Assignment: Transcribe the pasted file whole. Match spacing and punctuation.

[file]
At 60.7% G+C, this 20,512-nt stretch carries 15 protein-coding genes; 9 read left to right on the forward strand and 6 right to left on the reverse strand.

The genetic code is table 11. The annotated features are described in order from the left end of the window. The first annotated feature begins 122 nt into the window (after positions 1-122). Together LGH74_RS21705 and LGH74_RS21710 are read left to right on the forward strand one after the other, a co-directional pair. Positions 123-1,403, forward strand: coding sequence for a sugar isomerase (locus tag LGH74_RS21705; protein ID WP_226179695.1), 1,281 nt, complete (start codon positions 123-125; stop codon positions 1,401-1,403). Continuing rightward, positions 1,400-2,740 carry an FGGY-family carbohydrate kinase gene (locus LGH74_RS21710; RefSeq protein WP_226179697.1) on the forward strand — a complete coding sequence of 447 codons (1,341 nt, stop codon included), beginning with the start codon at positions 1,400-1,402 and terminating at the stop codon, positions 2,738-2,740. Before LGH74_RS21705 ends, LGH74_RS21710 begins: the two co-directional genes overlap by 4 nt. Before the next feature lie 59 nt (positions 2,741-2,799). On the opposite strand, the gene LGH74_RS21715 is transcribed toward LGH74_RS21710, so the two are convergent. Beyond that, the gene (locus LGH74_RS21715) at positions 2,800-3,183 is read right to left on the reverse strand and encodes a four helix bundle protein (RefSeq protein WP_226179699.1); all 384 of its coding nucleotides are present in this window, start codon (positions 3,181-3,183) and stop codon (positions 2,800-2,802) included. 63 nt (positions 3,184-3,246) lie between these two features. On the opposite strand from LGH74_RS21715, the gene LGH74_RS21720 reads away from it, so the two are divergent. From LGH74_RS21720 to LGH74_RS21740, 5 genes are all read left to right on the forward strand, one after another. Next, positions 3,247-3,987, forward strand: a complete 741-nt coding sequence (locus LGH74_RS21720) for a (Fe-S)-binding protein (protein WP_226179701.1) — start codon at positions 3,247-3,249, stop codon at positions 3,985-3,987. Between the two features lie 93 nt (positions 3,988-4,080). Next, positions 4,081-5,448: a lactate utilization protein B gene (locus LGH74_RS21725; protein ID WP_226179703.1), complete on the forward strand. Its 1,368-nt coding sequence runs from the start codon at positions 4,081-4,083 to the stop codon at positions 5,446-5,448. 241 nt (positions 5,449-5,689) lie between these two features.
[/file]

At 60.7% G+C, this 20,512-nt stretch carries 15 protein-coding genes; 9 read left to right on the forward strand and 6 right to left on the reverse strand.

The genetic code is table 11. The annotated features are described in order from the left end of the window. The first annotated feature begins 122 nt into the window (after positions 1-122). Together LGH74_RS21705 and LGH74_RS21710 are read left to right on the forward strand one after the other, a co-directional pair. Positions 123-1,403, forward strand: coding sequence for a sugar isomerase (locus tag LGH74_RS21705; protein ID WP_226179695.1), 1,281 nt, complete (start codon positions 123-125; stop codon positions 1,401-1,403). Continuing rightward, positions 1,400-2,740 carry an FGGY-family carbohydrate kinase gene (locus LGH74_RS21710; RefSeq protein WP_226179697.1) on the forward strand — a complete coding sequence of 447 codons (1,341 nt, stop codon included), beginning with the start codon at positions 1,400-1,402 and terminating at the stop codon, positions 2,738-2,740. Before LGH74_RS21705 ends, LGH74_RS21710 begins: the two co-directional genes overlap by 4 nt. Before the next feature lie 59 nt (positions 2,741-2,799). On the opposite strand, the gene LGH74_RS21715 is transcribed toward LGH74_RS21710, so the two are convergent. Beyond that, the gene (locus LGH74_RS21715) at positions 2,800-3,183 is read right to left on the reverse strand and encodes a four helix bundle protein (RefSeq protein WP_226179699.1); all 384 of its coding nucleotides are present in this window, start codon (positions 3,181-3,183) and stop codon (positions 2,800-2,802) included. 63 nt (positions 3,184-3,246) lie between these two features. On the opposite strand from LGH74_RS21715, the gene LGH74_RS21720 reads away from it, so the two are divergent. From LGH74_RS21720 to LGH74_RS21740, 5 genes are all read left to right on the forward strand, one after another. Next, positions 3,247-3,987, forward strand: a complete 741-nt coding sequence (locus LGH74_RS21720) for a (Fe-S)-binding protein (protein WP_226179701.1) — start codon at positions 3,247-3,249, stop codon at positions 3,985-3,987. Between the two features lie 93 nt (positions 3,988-4,080). Next, positions 4,081-5,448: a lactate utilization protein B gene (locus LGH74_RS21725; protein ID WP_226179703.1), complete on the forward strand. Its 1,368-nt coding sequence runs from the start codon at positions 4,081-4,083 to the stop codon at positions 5,446-5,448. 241 nt (positions 5,449-5,689) lie between these two features.